A senior official at Corbett argued along similar lines: the forest officials should defend the reserves with whatever they are allowed within the law. “It is not that these are foreigners who have declared war against our country. You need to apprehend these people and deal with them as per the law. This is not the wild wild west. Human rights have to be respected,” he added.
The official, however, added that his hand would not tremble before shooting a person who poses a threat to forest staff and wildlife. He said, “ But it must not be casual. One must do everything in his capacity to show restraint.”
Differing with these views, another section of experts claims that poachers are “desperados” who come with the intent of destroying wildlife, and they should be dealt with sternly. Dr MK Ranjitsinh, who is credited with creating more national parks than anyone alive and for being the principal author of the Wildlife Protection Act, 1972, is all for shooting poachers who come with the intent to killing wildlife. “Why would one carry a firearm in a national park when it clearly says that no one is allowed inside with a firearm. Should the forest department wait for the poachers to kill them? The stakes are very high and if it wasn't for such stringent action in Kaziranga, we wouldn't have seen these many rhinos surviving,” he claimed.
Ranjitsinh is of the view that poachers should be asked to surrender and if they don't, then the forest officials must deal with them like any other law enforcing agency would. He, however, cautions that laws should not be allowed to be misused to settle personal scores and that “encounters” of poachers should be probed to ensure no innocent has been killed.
Jagdish Kishwan, former Additional Director General of Forests (Wildlife), maintained that it was alright to shoot hardened criminals who would not hesitate to shoot the forest officials. He added that if the forest officials are confronted with poachers armed with AK-47s, then the only option left is for them to fire. “It is better to kill an armed poacher than lose a forest guard,” he said.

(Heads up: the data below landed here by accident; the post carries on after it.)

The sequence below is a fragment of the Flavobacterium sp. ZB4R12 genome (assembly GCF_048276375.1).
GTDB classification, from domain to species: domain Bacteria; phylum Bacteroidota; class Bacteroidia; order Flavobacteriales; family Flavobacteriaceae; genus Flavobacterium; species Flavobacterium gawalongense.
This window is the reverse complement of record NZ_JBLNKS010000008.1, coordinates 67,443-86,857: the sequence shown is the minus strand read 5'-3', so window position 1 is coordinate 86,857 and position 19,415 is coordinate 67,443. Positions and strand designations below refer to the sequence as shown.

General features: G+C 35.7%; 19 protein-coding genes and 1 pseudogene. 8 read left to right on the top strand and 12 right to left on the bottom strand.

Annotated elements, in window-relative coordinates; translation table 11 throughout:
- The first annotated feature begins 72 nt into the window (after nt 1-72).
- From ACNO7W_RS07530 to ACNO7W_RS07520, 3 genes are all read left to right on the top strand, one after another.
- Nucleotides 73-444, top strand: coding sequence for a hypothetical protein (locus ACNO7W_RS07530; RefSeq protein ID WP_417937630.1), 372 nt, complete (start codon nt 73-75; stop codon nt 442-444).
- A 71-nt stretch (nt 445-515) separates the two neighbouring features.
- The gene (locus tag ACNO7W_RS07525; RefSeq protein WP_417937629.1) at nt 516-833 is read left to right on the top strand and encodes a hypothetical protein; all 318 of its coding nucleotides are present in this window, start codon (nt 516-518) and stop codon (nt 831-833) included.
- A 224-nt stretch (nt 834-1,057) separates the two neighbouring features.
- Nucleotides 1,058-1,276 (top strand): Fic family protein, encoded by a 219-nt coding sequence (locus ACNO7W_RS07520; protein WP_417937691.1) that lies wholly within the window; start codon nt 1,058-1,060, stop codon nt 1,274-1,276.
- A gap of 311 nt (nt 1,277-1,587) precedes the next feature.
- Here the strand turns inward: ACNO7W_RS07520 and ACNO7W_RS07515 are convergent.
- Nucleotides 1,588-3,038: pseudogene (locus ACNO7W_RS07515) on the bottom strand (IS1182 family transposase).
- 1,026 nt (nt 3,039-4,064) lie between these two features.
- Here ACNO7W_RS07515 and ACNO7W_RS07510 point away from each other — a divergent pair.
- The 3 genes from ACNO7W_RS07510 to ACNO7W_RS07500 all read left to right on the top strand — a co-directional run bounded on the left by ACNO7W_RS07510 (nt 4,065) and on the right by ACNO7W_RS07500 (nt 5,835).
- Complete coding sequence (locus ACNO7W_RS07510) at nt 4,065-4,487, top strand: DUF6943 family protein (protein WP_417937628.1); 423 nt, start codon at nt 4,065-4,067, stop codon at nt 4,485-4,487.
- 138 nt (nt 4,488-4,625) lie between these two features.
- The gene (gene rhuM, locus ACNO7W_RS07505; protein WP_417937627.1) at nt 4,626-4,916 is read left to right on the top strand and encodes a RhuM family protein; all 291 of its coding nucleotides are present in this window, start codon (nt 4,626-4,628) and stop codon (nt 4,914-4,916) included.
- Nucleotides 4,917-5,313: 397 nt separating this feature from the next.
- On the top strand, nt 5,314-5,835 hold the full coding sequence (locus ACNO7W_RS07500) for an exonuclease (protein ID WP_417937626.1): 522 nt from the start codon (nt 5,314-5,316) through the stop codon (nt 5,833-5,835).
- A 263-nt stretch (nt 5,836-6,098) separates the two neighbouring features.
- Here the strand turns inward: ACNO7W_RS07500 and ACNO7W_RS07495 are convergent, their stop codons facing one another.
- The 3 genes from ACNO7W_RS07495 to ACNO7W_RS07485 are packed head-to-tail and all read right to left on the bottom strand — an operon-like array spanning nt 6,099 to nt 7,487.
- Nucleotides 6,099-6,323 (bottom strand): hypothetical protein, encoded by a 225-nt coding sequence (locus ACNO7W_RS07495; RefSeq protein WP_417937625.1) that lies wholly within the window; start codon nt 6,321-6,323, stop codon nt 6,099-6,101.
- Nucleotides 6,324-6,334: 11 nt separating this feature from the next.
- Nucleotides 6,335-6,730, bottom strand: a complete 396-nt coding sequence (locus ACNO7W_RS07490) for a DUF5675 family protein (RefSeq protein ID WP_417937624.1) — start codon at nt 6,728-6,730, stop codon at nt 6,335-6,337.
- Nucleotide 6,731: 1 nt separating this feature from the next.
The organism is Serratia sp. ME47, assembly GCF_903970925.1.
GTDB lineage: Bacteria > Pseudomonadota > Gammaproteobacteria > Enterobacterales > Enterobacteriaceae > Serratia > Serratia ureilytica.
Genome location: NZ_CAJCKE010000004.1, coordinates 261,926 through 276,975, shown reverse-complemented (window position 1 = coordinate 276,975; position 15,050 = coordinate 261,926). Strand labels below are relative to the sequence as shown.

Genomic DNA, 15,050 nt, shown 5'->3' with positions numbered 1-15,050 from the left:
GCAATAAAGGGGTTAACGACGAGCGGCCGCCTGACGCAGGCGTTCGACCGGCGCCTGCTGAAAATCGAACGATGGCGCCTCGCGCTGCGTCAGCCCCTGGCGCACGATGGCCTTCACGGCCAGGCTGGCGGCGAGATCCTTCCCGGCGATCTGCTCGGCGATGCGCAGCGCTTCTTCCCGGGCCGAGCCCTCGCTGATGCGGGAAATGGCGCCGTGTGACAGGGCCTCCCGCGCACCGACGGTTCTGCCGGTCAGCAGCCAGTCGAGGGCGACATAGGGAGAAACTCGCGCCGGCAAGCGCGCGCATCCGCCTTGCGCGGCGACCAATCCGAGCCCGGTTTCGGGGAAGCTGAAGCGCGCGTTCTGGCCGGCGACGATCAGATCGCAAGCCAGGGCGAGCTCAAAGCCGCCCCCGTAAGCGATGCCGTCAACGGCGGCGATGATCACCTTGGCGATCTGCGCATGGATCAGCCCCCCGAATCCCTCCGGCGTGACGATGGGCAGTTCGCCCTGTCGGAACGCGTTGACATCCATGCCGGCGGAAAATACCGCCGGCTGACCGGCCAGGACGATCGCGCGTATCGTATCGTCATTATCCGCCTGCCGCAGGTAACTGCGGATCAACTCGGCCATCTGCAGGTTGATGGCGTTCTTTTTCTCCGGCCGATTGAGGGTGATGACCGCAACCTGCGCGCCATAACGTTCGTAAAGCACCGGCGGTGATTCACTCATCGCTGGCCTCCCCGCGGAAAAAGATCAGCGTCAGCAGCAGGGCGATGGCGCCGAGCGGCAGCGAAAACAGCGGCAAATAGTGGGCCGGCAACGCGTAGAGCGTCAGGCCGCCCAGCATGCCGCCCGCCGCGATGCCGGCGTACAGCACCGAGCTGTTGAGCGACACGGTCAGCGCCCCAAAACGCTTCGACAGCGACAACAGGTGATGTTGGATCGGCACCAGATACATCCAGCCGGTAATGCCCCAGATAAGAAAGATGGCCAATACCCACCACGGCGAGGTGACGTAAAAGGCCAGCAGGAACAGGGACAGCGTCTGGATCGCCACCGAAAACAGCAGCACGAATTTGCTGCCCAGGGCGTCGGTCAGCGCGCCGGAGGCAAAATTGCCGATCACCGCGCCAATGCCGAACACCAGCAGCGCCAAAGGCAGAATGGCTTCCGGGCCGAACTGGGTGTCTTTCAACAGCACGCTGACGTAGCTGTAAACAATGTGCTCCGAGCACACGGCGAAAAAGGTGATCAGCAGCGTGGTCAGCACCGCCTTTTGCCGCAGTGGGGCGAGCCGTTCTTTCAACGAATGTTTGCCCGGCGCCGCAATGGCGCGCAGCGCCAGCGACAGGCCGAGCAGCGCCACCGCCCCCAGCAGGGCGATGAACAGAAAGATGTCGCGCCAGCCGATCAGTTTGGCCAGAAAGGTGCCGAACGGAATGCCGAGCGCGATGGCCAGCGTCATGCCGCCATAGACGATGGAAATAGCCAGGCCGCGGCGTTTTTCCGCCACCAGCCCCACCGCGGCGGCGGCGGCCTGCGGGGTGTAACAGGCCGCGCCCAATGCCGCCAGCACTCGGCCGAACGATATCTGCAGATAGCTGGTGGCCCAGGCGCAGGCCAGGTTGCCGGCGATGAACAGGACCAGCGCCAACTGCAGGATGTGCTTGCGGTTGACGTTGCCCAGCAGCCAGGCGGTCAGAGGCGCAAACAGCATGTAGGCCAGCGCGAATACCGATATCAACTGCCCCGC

Kishwan added a new dimension to the controversy by putting much of the blame for the current situation on the failure of intelligence agencies to bust poaching networks. “We catch these poor poachers who are from certain communities, but we rarely hear that the entire network has been busted. Rhino poaching has been happening for decades and yet we have not been able to apprehend the big fish who recruit innocent people to carry out their jobs,” Kishwan said.
Speaking about the role of communities living on the fringes of national parks, Kishwan said they should be made stakeholders in conservation so that instead of aligning with poachers, they help bust poaching networks. “We get and act so judiciously when it comes to trafficking of drugs but wildlife products are so easily being taken out of the country but we have not been able to identify these routes or zero down on the big fish. If we improve our intelligence, no innocent, or even a poacher, would be killed,” he argued.